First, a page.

"What?" Joey wasn't lying. I can tell when someone is lying to me.
"I heard your voice in my mind. The first time you said, and I quote: 'Gee whiz Adam, you could have her on the floor right here.' Does that ring a bell? I have nearly perfect recall, Joey Showalter."
Joey gasped and struggled in my grip. I had my arm across his throat, and I'm sure my eyes may have been the blood-red color of an enraged vampire.
"Adam," Joey choked out, "I was just thinking that. Can you read my mind?"
He wasn't lying now, either. I let up and Joey slipped from beneath my arm. I hadn't hurt him; it's hard to do that with a vampire, actually, but I'd scared him, for sure.
"Come," I grasped the collar of his shirt, almost ripping it, and pulled him along with me. I found a deserted alley nearby and took my hands off him. "Do it again," I said. "Think something at me, like you did before."
Joey tried, at first with no success. I threatened him again and he backed against the wall of a nearby business.
Back off, asshole
, came in clearly.
"I heard that, young Joey," I grinned maliciously at him. "Call me asshole again and I'll slap you to the Mississippi River and back."
Leave me alone, jerk. I never wanted to do this, anyway
Well, you're just going to have to, aren't you?
I tried my hand at it and Joey's eyes widened in surprise.
"Holy crap," he whispered, his eyes round with astonishment.
"You heard that?" I had to know.
"I think you blasted a few of my brain cells with it."
"Come on," I grabbed his shirt again, ripping it this time. I just let go of the torn fabric and got a better grip, dragging him with me toward our parked vehicle. "What other records did you get for me?" I decided to ignore the mindspeech ability for the moment—that would require careful consideration on my part, after all.
"There's a restaurant—Francis' Barbecue, I think." He gave me the address. We drove there but they were closed. "We'll come back tomorrow," I said as we stared at the card listing the hours on the restaurant's door. I reached out for Joey again.
"Hey, watch it," he said, fending off my hand. "Why don't you say something like, 'Joey, are you ready to go, now?,' and I could say something like, 'Yeah Adam, let's do that,' and then we could walk calmly to the car, and I'd even get in with you, instead of you ripping my clothes off here in the street."
"Fine. Are you ready to go?"
"Yeah." We walked to the car and Joey climbed in without a word.
He was silent on the way to the safe house, too. I glanced at him a few times, but his face was set and his arms were crossed tightly over his chest. He'd worn a nice dress shirt and a pair of slacks with Loafers tonight. I hoped I hadn't ruined his one decent outfit.
He didn't say anything when we arrived at the safe house, either; he merely stalked into his bedroom and slammed the door. Thankfully, the door and frame were metal; it would have splintered, otherwise.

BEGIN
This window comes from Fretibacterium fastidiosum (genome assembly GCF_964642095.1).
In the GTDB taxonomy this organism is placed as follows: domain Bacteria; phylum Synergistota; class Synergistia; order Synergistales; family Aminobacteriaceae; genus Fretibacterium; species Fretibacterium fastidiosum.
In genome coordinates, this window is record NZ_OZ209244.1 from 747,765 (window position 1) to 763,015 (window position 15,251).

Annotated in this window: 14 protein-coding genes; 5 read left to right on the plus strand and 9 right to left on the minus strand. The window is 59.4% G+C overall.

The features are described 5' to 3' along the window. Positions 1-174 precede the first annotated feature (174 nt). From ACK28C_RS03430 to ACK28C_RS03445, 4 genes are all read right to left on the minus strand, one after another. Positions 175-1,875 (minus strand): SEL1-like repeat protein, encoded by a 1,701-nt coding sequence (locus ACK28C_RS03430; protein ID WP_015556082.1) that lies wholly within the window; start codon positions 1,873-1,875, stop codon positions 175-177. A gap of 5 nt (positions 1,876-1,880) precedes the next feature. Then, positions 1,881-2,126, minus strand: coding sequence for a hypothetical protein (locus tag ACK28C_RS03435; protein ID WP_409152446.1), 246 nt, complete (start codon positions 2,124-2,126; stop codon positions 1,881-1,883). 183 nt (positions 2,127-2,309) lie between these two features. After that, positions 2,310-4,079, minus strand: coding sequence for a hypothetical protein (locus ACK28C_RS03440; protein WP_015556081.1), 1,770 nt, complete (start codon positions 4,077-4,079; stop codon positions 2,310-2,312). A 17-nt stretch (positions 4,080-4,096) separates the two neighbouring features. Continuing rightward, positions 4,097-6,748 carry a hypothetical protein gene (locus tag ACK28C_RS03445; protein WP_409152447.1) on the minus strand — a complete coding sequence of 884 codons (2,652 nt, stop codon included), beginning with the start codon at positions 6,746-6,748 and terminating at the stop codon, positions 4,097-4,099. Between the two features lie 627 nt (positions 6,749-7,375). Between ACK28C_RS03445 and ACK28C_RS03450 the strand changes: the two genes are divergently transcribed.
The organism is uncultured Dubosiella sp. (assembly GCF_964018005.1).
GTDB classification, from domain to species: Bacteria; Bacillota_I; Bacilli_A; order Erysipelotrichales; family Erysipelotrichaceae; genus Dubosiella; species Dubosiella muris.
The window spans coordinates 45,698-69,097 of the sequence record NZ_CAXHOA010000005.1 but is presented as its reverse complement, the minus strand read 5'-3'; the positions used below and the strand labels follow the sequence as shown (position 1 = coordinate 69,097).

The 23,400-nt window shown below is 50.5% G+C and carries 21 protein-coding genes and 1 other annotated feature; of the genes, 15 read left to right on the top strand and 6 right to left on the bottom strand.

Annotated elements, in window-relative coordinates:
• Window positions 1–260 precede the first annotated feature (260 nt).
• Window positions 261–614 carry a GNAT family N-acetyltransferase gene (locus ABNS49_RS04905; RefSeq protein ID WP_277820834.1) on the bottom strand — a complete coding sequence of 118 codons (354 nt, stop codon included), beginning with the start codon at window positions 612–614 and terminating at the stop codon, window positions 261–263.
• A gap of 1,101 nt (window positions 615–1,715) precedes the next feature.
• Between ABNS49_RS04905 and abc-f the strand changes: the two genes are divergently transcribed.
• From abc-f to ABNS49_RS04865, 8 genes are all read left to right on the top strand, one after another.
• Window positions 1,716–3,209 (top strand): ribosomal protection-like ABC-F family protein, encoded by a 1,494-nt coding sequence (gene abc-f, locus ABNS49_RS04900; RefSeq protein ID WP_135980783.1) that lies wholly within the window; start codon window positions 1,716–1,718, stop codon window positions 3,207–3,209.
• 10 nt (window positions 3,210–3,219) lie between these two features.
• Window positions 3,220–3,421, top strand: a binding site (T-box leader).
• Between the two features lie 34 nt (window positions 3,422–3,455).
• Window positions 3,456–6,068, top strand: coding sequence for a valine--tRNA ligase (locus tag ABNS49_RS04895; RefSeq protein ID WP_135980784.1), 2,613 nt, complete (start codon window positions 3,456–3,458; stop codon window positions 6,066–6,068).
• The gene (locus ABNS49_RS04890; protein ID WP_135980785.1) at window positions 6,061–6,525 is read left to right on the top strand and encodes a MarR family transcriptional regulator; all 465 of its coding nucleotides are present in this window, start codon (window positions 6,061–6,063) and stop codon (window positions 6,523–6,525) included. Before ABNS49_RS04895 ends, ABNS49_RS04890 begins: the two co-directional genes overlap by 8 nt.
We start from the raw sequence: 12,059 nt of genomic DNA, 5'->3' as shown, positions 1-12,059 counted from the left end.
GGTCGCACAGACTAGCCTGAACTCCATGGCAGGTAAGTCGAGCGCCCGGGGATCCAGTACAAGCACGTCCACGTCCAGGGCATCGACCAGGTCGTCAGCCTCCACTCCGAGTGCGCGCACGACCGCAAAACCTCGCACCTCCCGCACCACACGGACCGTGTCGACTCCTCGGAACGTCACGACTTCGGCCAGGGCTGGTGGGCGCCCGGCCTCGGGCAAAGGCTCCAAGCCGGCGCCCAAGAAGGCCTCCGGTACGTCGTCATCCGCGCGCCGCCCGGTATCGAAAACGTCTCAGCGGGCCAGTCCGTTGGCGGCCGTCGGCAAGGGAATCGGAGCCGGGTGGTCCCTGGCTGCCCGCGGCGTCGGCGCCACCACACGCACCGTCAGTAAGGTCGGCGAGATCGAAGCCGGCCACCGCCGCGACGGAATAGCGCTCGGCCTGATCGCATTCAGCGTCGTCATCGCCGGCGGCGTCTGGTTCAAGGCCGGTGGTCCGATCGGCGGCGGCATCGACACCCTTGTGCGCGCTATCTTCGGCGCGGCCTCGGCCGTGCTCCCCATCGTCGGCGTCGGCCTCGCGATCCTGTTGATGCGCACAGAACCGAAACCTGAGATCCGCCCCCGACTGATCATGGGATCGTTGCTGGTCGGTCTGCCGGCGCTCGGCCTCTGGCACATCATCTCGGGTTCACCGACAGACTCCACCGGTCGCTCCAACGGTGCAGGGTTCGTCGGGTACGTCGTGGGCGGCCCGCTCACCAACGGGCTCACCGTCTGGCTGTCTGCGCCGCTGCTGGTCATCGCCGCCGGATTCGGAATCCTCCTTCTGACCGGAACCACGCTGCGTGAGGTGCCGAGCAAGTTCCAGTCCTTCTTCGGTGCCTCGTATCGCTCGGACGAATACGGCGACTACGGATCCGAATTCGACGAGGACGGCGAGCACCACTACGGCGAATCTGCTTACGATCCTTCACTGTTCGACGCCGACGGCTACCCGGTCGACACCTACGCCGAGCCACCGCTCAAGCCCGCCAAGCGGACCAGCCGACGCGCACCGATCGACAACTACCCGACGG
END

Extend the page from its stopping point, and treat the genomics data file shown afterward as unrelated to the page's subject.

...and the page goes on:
I called the number the Seer had given me after Joey locked himself inside his bedroom. The Seer answered on the third ring, so I let him know we had a witness and records that placed Merrill in Memphis seven days earlier. I told him we'd keep him informed if anything new came along and hung up. I had a cell phone with me, but the thing was too bulky to carry around. Usually I left it in my bag and only used it when I was forced to.
Dawn was still four hours away, but I didn't want to leave the house again with Joey in the temper he was in. I preferred not to be forced to chase him down in addition to Merrill. I pulled out a book I'd brought with me and settled down to read.
* * *
"Merrill, I'm in a phone booth in Memphis," Joey said into the pay phone. "Chessman's in the shower and I don't have much time. He found a waitress in a bar at the Fremond who remembered you."
"Don't worry, Joey. She doesn't have any important information she can give away."
"Well, we're going to that barbecue restaurant tonight. He'll be questioning those people, too."
"Don't let him hurt any of them."
"Like I could stop him. I gotta go," Joey hung up and raced back to the safe house.
* * *
Friday, April 9th
Joey was helping himself to a unit of blood when I walked into the kitchen to feed myself. He finished and dropped the empty bag into the compacter. "Still not speaking to me?" I asked.
Go to hell
, Joey sent.
Some would say we're already there
, I shot back. "Are you coming with me willingly tonight, or am I throwing you over my shoulder and carrying you?" I added aloud.
He gave me a sullen look. "I'm coming," he said.
"Good. Let's go." I grabbed the keys to the car and walked up the stairs, Joey right behind me.
We returned to the barbecue restaurant and were seated at a table. A waitress brought us water and asked if we wanted anything else to drink. We both said water was fine. I had to place compulsion on this one to find out if she or someone else had been working the night in question. She replied that she'd been off work that evening, but another waitress who was working the other side of the restaurant had been there. I told her to call the other waitress over. She went obediently.
The second waitress came to our table and I placed compulsion on her, too. She remembered the man, she told me.
"Nice looking man, for sure, with a bit of an accent. He had a plate full of barbecue."
"He didn't have a date who ate the order instead?"
"Oh, no. He ate all of it himself," she drawled.
Joey was watching this exchange worriedly.
Are you sure you put compulsion on her? I don't think even the toughest vampire can sit down and eat a plate full of barbecue
. I think if Joey could have gotten queasy, he would have.
We could eat when we had to, to appear normal, but it would come right up later; our systems wouldn't process it, and we'd have to get rid of it, somehow. Barbecue would be nasty in the extreme coming back up.
Yes, I'm sure. There must be some explanation for this, but I'll be damned if I know what it is
Joey shook his head in confusion. The waitress went on to tell us that the man paid by credit card and tipped very well.
We drove back to the Fremond, then, and talked to the desk clerk. I placed compulsion on him and Joey was a blur as he jumped behind the desk and started browsing the hotel's computer. He printed a copy of Merrill's bill; it had been paid with his bankcard, but room service had been placed on an American Express.